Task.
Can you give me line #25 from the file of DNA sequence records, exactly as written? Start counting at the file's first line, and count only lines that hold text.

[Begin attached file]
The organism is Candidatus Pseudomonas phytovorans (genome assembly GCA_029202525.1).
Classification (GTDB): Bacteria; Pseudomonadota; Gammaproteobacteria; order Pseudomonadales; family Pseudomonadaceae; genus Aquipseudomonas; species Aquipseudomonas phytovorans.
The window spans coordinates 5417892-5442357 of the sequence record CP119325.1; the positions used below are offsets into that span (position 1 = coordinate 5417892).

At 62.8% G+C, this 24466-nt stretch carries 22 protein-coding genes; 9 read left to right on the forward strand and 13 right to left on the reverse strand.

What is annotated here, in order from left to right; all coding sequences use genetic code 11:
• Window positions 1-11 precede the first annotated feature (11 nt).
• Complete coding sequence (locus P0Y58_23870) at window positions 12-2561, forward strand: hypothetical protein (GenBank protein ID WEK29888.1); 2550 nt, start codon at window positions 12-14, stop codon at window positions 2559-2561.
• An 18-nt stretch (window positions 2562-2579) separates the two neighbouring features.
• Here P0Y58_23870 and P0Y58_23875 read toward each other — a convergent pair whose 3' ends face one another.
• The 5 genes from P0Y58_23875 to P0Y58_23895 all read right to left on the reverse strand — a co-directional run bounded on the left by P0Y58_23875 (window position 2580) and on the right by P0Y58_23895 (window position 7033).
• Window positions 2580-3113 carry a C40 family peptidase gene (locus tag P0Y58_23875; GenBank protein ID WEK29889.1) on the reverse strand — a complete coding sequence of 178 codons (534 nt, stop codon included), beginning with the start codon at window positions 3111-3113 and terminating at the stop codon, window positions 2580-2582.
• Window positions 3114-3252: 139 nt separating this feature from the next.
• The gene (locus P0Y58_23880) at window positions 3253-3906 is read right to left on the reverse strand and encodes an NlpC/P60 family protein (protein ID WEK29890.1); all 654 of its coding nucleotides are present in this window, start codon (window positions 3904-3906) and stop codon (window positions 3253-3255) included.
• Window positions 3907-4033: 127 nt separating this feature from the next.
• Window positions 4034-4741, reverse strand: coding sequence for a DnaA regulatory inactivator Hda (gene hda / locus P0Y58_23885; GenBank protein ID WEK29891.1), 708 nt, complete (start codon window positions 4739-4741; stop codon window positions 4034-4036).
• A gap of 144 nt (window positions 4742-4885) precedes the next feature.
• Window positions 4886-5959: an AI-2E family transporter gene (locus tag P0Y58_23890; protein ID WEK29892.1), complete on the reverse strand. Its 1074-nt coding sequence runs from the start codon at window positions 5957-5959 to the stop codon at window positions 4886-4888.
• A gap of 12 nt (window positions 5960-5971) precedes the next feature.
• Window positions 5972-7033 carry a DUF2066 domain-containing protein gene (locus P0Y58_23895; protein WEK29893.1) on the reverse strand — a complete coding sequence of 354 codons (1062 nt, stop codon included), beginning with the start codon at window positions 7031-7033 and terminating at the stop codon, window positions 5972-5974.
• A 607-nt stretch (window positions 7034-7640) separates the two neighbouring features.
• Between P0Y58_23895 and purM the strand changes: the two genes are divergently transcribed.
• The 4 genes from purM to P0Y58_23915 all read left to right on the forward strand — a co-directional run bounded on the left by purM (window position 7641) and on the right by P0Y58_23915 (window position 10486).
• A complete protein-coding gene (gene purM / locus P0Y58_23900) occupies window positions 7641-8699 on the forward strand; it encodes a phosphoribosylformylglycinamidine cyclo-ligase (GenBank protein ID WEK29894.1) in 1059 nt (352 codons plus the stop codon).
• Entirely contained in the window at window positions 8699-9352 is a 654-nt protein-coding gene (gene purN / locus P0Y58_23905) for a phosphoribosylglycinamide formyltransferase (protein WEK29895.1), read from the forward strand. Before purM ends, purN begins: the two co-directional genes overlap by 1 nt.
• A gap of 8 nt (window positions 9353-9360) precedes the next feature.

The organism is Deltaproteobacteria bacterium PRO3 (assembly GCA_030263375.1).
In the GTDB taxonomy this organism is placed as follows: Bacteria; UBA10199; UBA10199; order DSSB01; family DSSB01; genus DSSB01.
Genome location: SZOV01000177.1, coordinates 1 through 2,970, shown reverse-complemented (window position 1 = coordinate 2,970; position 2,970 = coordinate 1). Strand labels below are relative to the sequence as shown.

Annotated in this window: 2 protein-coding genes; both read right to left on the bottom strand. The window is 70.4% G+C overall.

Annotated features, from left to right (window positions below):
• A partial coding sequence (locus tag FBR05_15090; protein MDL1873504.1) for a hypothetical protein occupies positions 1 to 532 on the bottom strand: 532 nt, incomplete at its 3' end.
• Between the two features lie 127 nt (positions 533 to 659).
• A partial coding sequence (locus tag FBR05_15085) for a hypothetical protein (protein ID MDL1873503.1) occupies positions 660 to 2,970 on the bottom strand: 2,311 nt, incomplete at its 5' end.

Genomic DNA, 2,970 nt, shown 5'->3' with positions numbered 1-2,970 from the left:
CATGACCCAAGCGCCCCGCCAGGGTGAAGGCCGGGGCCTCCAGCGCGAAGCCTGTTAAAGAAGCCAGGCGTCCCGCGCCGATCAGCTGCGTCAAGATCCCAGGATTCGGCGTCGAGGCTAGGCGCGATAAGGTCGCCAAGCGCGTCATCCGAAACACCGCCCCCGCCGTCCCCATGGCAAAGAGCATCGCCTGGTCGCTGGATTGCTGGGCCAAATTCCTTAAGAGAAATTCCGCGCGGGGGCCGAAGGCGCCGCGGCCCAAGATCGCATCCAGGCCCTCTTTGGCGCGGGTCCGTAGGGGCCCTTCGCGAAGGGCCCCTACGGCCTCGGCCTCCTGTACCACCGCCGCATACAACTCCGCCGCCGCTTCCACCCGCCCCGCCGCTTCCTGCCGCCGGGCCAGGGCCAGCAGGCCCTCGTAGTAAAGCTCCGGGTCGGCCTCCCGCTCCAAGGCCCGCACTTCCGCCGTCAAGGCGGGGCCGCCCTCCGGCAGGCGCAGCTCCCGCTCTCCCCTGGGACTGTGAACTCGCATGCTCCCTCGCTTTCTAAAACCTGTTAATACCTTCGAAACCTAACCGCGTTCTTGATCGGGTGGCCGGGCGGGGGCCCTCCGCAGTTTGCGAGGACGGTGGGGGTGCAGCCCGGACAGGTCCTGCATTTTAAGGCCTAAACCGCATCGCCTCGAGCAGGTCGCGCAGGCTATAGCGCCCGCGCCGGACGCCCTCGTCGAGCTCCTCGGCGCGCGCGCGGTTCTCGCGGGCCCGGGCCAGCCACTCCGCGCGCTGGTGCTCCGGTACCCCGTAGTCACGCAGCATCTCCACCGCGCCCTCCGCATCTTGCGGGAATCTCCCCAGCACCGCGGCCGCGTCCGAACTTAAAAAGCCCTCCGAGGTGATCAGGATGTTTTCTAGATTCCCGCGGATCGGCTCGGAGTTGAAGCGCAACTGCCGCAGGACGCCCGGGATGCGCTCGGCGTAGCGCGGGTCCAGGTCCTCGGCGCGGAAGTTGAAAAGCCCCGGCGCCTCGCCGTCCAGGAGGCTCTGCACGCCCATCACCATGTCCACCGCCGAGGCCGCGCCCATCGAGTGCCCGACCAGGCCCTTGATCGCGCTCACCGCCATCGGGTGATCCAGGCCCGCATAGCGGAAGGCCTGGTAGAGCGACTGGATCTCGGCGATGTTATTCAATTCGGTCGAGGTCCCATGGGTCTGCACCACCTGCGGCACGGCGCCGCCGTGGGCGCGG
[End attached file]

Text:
• A gap of 8 nt (window positions 9353-9360) precedes the next feature.